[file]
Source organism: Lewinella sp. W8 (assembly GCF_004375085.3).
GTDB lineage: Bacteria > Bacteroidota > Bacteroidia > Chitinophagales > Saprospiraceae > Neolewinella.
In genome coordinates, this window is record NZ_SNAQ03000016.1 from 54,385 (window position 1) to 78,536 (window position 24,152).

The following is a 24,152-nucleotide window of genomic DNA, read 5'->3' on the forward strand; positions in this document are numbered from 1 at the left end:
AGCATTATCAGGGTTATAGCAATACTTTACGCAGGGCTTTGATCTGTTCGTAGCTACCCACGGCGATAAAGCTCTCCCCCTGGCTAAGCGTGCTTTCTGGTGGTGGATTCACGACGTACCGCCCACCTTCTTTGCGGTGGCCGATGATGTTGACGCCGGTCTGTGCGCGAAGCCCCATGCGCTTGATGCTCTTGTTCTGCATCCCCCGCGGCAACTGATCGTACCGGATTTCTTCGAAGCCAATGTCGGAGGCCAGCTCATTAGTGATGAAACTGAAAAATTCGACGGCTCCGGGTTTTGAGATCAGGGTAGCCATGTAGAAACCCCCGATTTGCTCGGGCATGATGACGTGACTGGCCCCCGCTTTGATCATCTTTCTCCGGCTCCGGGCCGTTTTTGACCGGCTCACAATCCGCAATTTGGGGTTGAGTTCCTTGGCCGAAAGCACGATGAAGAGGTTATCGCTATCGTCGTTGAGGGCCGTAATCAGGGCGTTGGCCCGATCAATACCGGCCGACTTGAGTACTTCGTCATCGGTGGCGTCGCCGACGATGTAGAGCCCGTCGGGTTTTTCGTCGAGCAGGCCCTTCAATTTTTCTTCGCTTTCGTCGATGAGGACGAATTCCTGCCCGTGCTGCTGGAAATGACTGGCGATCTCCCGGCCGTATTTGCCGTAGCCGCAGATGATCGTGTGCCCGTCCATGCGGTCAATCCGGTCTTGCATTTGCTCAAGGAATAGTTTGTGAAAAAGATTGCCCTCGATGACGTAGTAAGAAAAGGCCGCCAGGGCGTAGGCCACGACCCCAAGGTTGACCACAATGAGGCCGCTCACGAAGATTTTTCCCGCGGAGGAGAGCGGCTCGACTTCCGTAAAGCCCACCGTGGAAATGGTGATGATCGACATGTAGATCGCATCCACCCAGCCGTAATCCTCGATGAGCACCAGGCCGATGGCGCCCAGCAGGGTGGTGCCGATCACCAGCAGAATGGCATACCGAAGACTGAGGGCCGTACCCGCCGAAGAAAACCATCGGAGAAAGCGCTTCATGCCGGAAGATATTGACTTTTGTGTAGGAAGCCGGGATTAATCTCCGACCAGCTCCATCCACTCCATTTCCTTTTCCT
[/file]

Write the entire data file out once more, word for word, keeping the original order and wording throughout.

Source organism: Lewinella sp. W8 (assembly GCF_004375085.3).
GTDB lineage: Bacteria > Bacteroidota > Bacteroidia > Chitinophagales > Saprospiraceae > Neolewinella.
In genome coordinates, this window is record NZ_SNAQ03000016.1 from 54,385 (window position 1) to 78,536 (window position 24,152).

The following is a 24,152-nucleotide window of genomic DNA, read 5'->3' on the forward strand; positions in this document are numbered from 1 at the left end:
AGCATTATCAGGGTTATAGCAATACTTTACGCAGGGCTTTGATCTGTTCGTAGCTACCCACGGCGATAAAGCTCTCCCCCTGGCTAAGCGTGCTTTCTGGTGGTGGATTCACGACGTACCGCCCACCTTCTTTGCGGTGGCCGATGATGTTGACGCCGGTCTGTGCGCGAAGCCCCATGCGCTTGATGCTCTTGTTCTGCATCCCCCGCGGCAACTGATCGTACCGGATTTCTTCGAAGCCAATGTCGGAGGCCAGCTCATTAGTGATGAAACTGAAAAATTCGACGGCTCCGGGTTTTGAGATCAGGGTAGCCATGTAGAAACCCCCGATTTGCTCGGGCATGATGACGTGACTGGCCCCCGCTTTGATCATCTTTCTCCGGCTCCGGGCCGTTTTTGACCGGCTCACAATCCGCAATTTGGGGTTGAGTTCCTTGGCCGAAAGCACGATGAAGAGGTTATCGCTATCGTCGTTGAGGGCCGTAATCAGGGCGTTGGCCCGATCAATACCGGCCGACTTGAGTACTTCGTCATCGGTGGCGTCGCCGACGATGTAGAGCCCGTCGGGTTTTTCGTCGAGCAGGCCCTTCAATTTTTCTTCGCTTTCGTCGATGAGGACGAATTCCTGCCCGTGCTGCTGGAAATGACTGGCGATCTCCCGGCCGTATTTGCCGTAGCCGCAGATGATCGTGTGCCCGTCCATGCGGTCAATCCGGTCTTGCATTTGCTCAAGGAATAGTTTGTGAAAAAGATTGCCCTCGATGACGTAGTAAGAAAAGGCCGCCAGGGCGTAGGCCACGACCCCAAGGTTGACCACAATGAGGCCGCTCACGAAGATTTTTCCCGCGGAGGAGAGCGGCTCGACTTCCGTAAAGCCCACCGTGGAAATGGTGATGATCGACATGTAGATCGCATCCACCCAGCCGTAATCCTCGATGAGCACCAGGCCGATGGCGCCCAGCAGGGTGGTGCCGATCACCAGCAGAATGGCATACCGAAGACTGAGGGCCGTACCCGCCGAAGAAAACCATCGGAGAAAGCGCTTCATGCCGGAAGATATTGACTTTTGTGTAGGAAGCCGGGATTAATCTCCGACCAGCTCCATCCACTCCATTTCCTTTTCCT